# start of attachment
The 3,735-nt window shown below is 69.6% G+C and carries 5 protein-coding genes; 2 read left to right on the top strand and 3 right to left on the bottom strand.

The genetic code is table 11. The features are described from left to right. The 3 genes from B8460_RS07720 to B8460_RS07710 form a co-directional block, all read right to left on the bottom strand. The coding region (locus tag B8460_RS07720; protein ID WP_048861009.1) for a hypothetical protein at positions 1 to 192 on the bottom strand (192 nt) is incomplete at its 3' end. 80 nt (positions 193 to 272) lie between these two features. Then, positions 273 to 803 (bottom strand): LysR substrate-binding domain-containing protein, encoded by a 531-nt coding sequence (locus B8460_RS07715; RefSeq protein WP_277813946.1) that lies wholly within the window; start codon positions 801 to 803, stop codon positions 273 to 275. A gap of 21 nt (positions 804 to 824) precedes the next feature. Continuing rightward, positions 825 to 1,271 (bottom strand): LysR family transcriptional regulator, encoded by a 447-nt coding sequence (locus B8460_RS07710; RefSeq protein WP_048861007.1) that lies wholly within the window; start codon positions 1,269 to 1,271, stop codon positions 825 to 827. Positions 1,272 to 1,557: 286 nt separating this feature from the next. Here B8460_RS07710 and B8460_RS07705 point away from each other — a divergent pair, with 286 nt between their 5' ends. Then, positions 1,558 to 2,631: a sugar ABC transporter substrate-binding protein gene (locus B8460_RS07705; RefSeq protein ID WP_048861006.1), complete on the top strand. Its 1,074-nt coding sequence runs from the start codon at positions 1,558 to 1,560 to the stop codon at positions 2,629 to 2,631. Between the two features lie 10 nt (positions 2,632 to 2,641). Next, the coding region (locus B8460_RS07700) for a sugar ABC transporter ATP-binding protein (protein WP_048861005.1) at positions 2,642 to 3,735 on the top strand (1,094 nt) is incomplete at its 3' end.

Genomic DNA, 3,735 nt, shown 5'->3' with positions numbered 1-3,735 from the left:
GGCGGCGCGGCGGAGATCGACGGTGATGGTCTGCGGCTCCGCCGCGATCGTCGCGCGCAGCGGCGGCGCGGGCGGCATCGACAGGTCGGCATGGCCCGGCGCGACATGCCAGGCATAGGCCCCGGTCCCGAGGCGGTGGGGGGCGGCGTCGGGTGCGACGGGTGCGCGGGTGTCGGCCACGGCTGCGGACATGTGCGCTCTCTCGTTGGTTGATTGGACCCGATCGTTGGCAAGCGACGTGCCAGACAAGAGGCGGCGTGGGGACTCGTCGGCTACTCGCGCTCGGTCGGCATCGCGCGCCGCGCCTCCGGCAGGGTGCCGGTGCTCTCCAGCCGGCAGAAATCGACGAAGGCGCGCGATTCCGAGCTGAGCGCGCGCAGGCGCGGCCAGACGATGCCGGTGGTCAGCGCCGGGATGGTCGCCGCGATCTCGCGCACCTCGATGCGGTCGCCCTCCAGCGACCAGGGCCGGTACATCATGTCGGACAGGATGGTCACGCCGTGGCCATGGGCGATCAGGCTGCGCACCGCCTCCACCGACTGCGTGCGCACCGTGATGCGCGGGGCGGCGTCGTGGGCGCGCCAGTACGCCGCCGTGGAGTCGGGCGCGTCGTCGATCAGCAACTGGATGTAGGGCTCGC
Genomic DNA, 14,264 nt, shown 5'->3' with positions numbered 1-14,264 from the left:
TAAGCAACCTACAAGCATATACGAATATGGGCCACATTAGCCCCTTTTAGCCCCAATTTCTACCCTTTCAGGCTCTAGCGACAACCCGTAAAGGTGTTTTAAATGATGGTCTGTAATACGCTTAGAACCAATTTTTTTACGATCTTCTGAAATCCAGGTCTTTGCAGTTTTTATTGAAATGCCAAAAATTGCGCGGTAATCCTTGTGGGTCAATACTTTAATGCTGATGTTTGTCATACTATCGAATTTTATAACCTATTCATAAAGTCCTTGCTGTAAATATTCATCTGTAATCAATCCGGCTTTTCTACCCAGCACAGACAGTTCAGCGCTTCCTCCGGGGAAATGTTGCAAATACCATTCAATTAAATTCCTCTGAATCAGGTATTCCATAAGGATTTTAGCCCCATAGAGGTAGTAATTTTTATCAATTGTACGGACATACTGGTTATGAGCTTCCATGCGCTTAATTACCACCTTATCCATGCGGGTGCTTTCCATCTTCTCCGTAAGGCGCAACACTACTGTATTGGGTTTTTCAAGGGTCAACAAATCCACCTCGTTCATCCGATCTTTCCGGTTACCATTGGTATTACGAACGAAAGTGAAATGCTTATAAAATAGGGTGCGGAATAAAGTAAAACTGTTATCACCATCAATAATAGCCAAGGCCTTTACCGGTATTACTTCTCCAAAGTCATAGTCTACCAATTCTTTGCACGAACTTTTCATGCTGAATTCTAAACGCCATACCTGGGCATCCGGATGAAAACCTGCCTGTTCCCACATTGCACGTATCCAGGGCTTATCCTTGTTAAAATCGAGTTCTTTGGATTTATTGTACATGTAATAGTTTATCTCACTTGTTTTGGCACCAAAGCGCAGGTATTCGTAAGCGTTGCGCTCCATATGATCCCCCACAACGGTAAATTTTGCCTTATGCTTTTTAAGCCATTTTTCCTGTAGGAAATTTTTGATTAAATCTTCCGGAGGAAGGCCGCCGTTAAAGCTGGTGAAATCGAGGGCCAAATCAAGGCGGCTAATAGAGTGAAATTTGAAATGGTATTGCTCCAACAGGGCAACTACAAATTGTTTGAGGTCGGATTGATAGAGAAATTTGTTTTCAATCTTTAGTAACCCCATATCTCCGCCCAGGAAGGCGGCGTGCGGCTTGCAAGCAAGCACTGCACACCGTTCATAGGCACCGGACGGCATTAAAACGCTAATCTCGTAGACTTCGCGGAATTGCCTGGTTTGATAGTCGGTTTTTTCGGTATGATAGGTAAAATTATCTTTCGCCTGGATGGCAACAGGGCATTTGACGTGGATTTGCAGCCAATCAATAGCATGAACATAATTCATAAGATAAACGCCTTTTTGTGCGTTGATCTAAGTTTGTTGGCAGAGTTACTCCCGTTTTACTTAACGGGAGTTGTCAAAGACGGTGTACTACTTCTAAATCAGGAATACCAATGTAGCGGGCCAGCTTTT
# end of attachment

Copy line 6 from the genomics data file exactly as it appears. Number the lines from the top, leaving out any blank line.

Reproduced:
TAAGCAACCTACAAGCATATACGAATATGGGCCACATTAGCCCCTTTTAGCCCCAATTTCTACCCTTTCAGGCTCTAGCGACAACCCGTAAAGGTGTTTTAAATGATGGTCTGTAATACGCTTAGAACCAATTTTTTTACGATCTTCTGAAATCCAGGTCTTTGCAGTTTTTATTGAAATGCCAAAAATTGCGCGGTAATCCTTGTGGGTCAATACTTTAATGCTGATGTTTGTCATACTATCGAATTTTATAACCTATTCATAAAGTCCTTGCTGTAAATATTCATCTGTAATCAATCCGGCTTTTCTACCCAGCACAGACAGTTCAGCGCTTCCTCCGGGGAAATGTTGCAAATACCATTCAATTAAATTCCTCTGAATCAGGTATTCCATAAGGATTTTAGCCCCATAGAGGTAGTAATTTTTATCAATTGTACGGACATACTGGTTATGAGCTTCCATGCGCTTAATTACCACCTTATCCATGCGGGTGCTTTCCATCTTCTCCGTAAGGCGCAACACTACTGTATTGGGTTTTTCAAGGGTCAACAAATCCACCTCGTTCATCCGATCTTTCCGGTTACCATTGGTATTACGAACGAAAGTGAAATGCTTATAAAATAGGGTGCGGAATAAAGTAAAACTGTTATCACCATCAATAATAGCCAAGGCCTTTACCGGTATTACTTCTCCAAAGTCATAGTCTACCAATTCTTTGCACGAACTTTTCATGCTGAATTCTAAACGCCATACCTGGGCATCCGGATGAAAACCTGCCTGTTCCCACATTGCACGTATCCAGGGCTTATCCTTGTTAAAATCGAGTTCTTTGGATTTATTGTACATGTAATAGTTTATCTCACTTGTTTTGGCACCAAAGCGCAGGTATTCGTAAGCGTTGCGCTCCATATGATCCCCCACAACGGTAAATTTTGCCTTATGCTTTTTAAGCCATTTTTCCTGTAGGAAATTTTTGATTAAATCTTCCGGAGGAAGGCCGCCGTTAAAGCTGGTGAAATCGAGGGCCAAATCAAGGCGGCTAATAGAGTGAAATTTGAAATGGTATTGCTCCAACAGGGCAACTACAAATTGTTTGAGGTCGGATTGATAGAGAAATTTGTTTTCAATCTTTAGTAACCCCATATCTCCGCCCAGGAAGGCGGCGTGCGGCTTGCAAGCAAGCACTGCACACCGTTCATAGGCACCGGACGGCATTAAAACGCTAATCTCGTAGACTTCGCGGAATTGCCTGGTTTGATAGTCGGTTTTTTCGGTATGATAGGTAAAATTATCTTTCGCCTGGATGGCAACAGGGCATTTGACGTGGATTTGCAGCCAATCAATAGCATGAACATAATTCATAAGATAAACGCCTTTTTGTGCGTTGATCTAAGTTTGTTGGCAGAGTTACTCCCGTTTTACTTAACGGGAGTTGTCAAAGACGGTGTACTACTTCTAAATCAGGAATACCAATGTAGCGGGCCAGCTTTT